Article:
(Editor’s Note: The GAA’s Distinguished Service Medal citations, such as this one, are read to the audience at the Annual Alumni Luncheon and then presented as a keepsake to the recipients.)
Distinguished Service Medal Citation
In 1985 a 37-year-old utility contractor made his way from the North Carolina coast to Raleigh to take his seat in the state Senate. His penchant for wearing Outer Banks argyles—a polite-company term for bare ankles—may have raised a few eyebrows. But it wasn’t long before Marc Basnight’s colleagues felt the presence of a man seriously devoted to improving education in this state.
Where Marc comes from, you can always taste the salt air of the Outer Banks. You never are without nature’s most stunning beauty, nor are you sheltered from her most devastating storms. He knows how it feels to grow up in an area so remote, so disconnected that it was more a part of Tidewater Virginia than its own state. He knows the business of representing people who historically were not avid participants in the government or the life of that state. He knows, too, the value of leadership—how it can change all that. He never went to college, but he knows volumes about the University that produced the lion’s share of North Carolina’s leaders.
Marc’s beliefs and his tactful leadership are everywhere in the quest to make education in North Carolina more progressive, and not just at the college level. He is a champion of a system of incentives and accountability in the public schools. He has led the way toward a system of rewards to individual schools for academic achievement. He sponsored measures to raise teaching standards and teacher salaries. And he is a tireless advocate for public bond money to enable schools to keep pace with growth.
The Senate’s leader demands results. As he will tell you, at the week’s end he wants you to tell him what you’ve gotten done.
One need only stroll through this campus to see the fruits of his efforts in support of the 2000 construction bond referendum, which is providing $3.1 billion to help the state’s universities and community colleges build for growth, modernize for 21st century teaching and learning, and refurbish aging facilities. This crucial moment in the history of education in this state, which brings some $500 million in growth funds to the Chapel Hill campus, was not an easy sell in the legislature.
The leadership both in Raleigh and in the academies will tell you it would not have happened without Marc’s influence and guidance.
Today Marc is in his tenth term. Not only is he the longest-serving Senate president pro tempore in state history, he is the first North Carolina lawmaker to lead a chamber of the legislature for more than four consecutive terms. Even more important for us today, he is the best kind of friend the University of North Carolina can have. His understanding of the value of higher education to young people, and the value of research universities to the state’s economic engine, is contagious in the state capital.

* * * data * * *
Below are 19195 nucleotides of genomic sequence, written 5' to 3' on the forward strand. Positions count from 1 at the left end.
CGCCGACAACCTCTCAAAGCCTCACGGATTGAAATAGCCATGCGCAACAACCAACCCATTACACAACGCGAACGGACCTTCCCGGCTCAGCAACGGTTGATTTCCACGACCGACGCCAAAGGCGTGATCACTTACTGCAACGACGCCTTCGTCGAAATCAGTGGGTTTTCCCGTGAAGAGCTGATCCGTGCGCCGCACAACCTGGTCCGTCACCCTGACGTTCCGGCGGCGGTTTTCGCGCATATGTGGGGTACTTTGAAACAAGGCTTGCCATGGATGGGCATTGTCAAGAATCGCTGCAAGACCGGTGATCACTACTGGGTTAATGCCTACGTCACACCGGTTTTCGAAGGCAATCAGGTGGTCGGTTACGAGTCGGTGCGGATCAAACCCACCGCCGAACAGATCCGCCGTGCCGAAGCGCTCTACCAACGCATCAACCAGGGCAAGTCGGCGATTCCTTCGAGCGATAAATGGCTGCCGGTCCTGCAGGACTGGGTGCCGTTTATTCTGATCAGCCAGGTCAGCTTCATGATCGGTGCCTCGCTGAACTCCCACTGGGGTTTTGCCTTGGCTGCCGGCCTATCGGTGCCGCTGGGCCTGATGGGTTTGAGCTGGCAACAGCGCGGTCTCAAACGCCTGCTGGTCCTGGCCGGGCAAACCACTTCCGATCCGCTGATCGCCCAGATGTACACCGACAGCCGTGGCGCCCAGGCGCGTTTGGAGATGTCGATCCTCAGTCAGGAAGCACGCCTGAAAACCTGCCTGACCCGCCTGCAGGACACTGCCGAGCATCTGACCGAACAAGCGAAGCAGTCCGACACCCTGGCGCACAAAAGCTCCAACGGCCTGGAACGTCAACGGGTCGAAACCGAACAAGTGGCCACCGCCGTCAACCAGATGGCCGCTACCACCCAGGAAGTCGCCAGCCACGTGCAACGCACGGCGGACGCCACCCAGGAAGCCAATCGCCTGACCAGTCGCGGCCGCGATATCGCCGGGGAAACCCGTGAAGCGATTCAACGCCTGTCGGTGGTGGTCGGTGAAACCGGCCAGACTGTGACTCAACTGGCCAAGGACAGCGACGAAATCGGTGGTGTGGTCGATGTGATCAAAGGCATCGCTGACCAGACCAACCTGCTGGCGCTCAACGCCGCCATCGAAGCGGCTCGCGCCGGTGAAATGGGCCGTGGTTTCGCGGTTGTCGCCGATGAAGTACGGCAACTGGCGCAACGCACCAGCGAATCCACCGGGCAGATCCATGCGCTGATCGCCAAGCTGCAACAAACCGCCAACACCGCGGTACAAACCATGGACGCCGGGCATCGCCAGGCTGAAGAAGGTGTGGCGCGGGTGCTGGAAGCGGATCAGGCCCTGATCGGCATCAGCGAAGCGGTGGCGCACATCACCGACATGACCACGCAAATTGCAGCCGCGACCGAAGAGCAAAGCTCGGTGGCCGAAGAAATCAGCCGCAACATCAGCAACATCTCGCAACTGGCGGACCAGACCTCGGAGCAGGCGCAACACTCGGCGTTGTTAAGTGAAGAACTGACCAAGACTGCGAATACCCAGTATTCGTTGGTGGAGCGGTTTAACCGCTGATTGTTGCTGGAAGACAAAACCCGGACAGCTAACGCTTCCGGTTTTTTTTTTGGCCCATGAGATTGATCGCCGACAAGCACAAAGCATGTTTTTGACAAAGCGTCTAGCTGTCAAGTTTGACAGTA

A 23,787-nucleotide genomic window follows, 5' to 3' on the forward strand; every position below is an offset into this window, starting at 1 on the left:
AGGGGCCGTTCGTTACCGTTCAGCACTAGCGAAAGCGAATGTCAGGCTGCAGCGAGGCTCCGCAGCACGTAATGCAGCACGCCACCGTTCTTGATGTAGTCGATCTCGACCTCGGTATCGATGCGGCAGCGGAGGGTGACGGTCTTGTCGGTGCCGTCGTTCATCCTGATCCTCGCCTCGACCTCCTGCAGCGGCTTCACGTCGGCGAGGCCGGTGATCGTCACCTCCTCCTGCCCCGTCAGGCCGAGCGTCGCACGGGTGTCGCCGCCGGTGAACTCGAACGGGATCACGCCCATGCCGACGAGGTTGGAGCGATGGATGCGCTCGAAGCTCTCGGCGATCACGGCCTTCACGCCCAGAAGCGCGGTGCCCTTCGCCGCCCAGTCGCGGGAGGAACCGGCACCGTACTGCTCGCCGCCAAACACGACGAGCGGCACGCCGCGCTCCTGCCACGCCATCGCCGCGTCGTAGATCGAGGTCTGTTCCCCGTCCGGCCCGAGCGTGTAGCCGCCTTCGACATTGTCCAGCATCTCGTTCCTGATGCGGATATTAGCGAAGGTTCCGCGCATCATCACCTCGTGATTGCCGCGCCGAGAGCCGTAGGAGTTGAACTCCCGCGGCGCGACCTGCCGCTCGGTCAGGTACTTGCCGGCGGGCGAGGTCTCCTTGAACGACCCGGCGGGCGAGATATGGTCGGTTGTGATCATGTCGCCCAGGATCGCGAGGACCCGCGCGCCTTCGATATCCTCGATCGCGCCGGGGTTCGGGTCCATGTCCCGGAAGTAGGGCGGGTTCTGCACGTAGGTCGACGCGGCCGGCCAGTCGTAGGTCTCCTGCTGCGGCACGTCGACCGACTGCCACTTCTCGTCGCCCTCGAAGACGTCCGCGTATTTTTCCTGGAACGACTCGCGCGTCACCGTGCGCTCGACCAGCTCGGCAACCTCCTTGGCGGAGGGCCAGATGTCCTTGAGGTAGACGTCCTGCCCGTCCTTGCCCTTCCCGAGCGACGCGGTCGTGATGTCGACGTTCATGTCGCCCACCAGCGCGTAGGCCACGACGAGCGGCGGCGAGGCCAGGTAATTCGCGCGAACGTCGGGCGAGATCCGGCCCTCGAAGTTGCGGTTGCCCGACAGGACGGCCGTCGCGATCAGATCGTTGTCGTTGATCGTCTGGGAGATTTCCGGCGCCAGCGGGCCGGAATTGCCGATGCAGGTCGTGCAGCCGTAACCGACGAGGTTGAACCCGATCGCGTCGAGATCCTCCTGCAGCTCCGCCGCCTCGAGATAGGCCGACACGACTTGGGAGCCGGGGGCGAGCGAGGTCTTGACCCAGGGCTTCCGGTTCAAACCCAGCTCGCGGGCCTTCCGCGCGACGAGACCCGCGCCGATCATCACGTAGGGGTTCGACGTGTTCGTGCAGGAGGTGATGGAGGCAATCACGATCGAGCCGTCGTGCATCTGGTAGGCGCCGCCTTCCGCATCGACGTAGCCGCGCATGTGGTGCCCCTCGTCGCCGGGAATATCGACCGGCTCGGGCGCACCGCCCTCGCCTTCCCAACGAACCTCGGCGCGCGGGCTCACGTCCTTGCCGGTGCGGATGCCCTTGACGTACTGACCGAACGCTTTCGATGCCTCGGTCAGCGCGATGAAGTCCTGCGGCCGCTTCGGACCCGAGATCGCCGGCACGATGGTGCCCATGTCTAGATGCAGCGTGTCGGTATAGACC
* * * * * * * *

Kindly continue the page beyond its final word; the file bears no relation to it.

In the words of Chancellor James Moeser, Marc “has been a true friend of Carolina, even in the most difficult of budget times. His advocacy has and will benefit generations of students, faculty and staff in the years to come. Carolina would not be where it is today without Marc’s support and keen appreciation for the teaching, research and public service activities that take place on our campus.”
Marc is not a stranger to recognition. He is a recipient of the William Richardson Davie award for extraordinary service to the University and to society, the highest honor given by Carolina’s trustees. He also has received awards for his contributions to higher education from N.C. State University and UNC-Wilmington. He’s been honored by the state’s public libraries. The nonpartisan North Carolina Center for Public Policy Research chose Marc the most effective state senator in four different years.
Marc Basnight knows the meaning of the concept of opportunity better than a lot of people with lists of advanced degrees by their names. In his own humble words, “Having never had the opportunity to attend college myself, I can perhaps appreciate better than most the importance of a quality higher education, and I want to continue to work to make sure that Carolina remains strong so that others will always have available to them the opportunities that I never had.” In 2001 Marc’s daughter Caroline graduated from Carolina.
This is the University of the People because of self-made people such as Marc Basnight who recognize that our state’s future is as bound with Chapel Hill as our past has been.